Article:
Why use this resource?
This Building blocks resource could be used to start thinking about integration by substitution. By exploring what happens to the areas of regions as functions are stretched and translated, students will think about ways of using existing knowledge which can later be connected to formal procedures.
The first problem can be tackled by thinking about transformations and relationships between the regions. Students are asked to explain how an answer can be deduced, which should help to support communication as well as reviewing more general points such as when the integrals of curves are positive or negative. Students can then tackle the second two problems by thinking about transformations and scaling, applying their knowledge to these more concrete cases. Thinking again about regions being made up of narrow strips may help to connect the algebraic techniques in integration with students’ conceptual understanding of an integral.
The GeoGebra files in the Suggestion should help students to think about what is happening so they may benefit from access to a computer or tablet to play with the files.
There is quite a lot to take in when looking at the first diagram and it would be worth spending time encouraging students to look at this carefully. You could start by sharing just the diagram and inviting students to say what they see, or any questions they have. Students could record their thoughts individually, or discuss this in pairs. Depending on students’ responses, this could be an opportunity for a plenary discussion, or you may prefer to move straight in to the first problem.
Although not the main focus of this resource, working on the first part of the problem may lead to discussion of the order of transformations of \(y=f(x)\) that give \(y=3f(2x-45)\). This can either be a stretch followed by a translation, or a translation followed by a stretch, and students may have noticed that the translations are not by the same amount. Discussion of this could be supported by the first GeoGebra file in the Suggestion.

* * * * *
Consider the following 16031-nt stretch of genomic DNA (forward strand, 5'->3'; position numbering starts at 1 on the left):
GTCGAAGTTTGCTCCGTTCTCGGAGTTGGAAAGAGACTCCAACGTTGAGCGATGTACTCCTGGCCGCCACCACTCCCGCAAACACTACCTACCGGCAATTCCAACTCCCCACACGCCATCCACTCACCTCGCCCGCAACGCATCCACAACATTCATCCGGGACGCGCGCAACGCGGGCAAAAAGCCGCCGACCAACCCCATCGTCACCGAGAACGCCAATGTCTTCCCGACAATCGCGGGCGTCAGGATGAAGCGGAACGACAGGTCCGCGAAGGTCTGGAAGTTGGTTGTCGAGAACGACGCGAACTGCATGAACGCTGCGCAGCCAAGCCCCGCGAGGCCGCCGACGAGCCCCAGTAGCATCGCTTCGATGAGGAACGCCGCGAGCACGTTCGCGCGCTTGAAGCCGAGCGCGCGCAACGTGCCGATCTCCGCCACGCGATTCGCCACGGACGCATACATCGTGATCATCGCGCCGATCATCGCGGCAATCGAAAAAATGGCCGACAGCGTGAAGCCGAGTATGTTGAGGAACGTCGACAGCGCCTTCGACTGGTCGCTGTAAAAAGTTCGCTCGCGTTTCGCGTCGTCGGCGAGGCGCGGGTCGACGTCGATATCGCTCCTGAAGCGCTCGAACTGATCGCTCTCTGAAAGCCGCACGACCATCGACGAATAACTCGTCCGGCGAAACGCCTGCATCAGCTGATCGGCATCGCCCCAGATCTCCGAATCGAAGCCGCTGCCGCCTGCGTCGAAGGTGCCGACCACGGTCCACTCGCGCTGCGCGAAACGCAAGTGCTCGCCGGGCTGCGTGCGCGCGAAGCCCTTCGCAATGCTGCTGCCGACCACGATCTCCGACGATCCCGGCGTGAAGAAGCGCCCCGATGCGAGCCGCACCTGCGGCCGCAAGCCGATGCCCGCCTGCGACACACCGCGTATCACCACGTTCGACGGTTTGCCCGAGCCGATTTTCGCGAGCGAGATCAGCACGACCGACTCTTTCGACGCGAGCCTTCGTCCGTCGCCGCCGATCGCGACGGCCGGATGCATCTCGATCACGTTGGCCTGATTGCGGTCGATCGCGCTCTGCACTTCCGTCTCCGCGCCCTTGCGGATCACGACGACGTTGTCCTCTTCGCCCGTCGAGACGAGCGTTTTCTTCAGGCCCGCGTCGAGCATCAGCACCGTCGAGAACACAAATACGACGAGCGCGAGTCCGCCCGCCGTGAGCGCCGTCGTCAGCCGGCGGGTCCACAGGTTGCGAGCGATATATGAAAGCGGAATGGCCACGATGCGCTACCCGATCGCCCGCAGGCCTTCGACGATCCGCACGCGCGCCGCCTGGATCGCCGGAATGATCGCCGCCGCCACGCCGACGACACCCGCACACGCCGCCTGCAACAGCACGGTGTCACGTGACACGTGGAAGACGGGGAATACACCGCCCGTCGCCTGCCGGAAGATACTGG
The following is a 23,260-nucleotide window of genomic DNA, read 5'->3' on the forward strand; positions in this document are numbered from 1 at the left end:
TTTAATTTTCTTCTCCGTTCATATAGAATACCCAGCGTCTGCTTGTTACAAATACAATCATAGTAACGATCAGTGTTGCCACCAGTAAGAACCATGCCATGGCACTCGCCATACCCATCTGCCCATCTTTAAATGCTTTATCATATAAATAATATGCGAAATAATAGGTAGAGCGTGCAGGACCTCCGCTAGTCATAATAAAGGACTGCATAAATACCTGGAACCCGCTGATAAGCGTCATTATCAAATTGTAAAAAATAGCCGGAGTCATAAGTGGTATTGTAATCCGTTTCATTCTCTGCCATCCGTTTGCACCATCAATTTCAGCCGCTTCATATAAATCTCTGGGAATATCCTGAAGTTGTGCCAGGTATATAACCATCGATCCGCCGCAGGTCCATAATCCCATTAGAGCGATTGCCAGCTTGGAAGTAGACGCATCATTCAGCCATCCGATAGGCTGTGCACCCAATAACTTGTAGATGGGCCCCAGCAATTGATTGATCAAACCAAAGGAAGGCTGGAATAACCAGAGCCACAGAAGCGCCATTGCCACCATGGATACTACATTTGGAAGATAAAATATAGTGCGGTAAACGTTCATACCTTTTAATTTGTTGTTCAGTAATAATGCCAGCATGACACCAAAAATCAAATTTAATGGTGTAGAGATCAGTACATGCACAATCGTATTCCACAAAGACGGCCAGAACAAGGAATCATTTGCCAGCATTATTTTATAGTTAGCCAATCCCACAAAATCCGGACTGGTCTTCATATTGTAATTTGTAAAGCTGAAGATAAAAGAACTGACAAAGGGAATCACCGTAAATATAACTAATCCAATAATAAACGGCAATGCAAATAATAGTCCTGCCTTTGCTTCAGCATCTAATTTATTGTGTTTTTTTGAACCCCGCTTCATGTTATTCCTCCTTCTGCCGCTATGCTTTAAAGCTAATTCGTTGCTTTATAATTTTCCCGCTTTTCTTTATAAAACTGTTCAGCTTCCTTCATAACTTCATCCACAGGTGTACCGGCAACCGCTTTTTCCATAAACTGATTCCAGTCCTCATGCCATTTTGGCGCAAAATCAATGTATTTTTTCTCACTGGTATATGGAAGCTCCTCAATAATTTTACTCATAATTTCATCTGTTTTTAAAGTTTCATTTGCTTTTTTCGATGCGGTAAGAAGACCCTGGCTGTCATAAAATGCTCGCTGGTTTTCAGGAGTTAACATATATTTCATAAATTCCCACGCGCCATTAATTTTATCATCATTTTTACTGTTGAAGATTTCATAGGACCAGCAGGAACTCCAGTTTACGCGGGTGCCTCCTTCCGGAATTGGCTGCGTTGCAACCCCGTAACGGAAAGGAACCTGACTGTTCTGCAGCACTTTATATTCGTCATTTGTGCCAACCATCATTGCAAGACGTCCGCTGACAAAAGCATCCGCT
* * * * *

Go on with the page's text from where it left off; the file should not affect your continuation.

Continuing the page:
If students struggle to connect the first problem to the more concrete examples, you could offer them the GeoGebra files in the Suggestion. These could also be used to support a class discussion after students have reported what they noticed when trying to compute the integrals.
- What effect do different transformations have on the areas?
- Which direction is the function translated? How does this affect the \(x\)-intercepts?
- How did you make your decisions?
- Could you have tackled the problem a different way?
Students often struggle to justify their reasoning and may need encouragement to think of simple ways of reporting their ideas such as
Would labelling (other) areas help you to explain your reasoning?
How much taller is the black curve and why?
Which part of the equation is changing which feature of the curve?
The GeoGebra files in the Suggestion section may help students to visualize what is happening.
Students could generalise the concrete examples given, or try to combine stretches and transformation. They could also think about trying to justify algebraically what is happening and this could lead into thinking more formally about integration by substitution.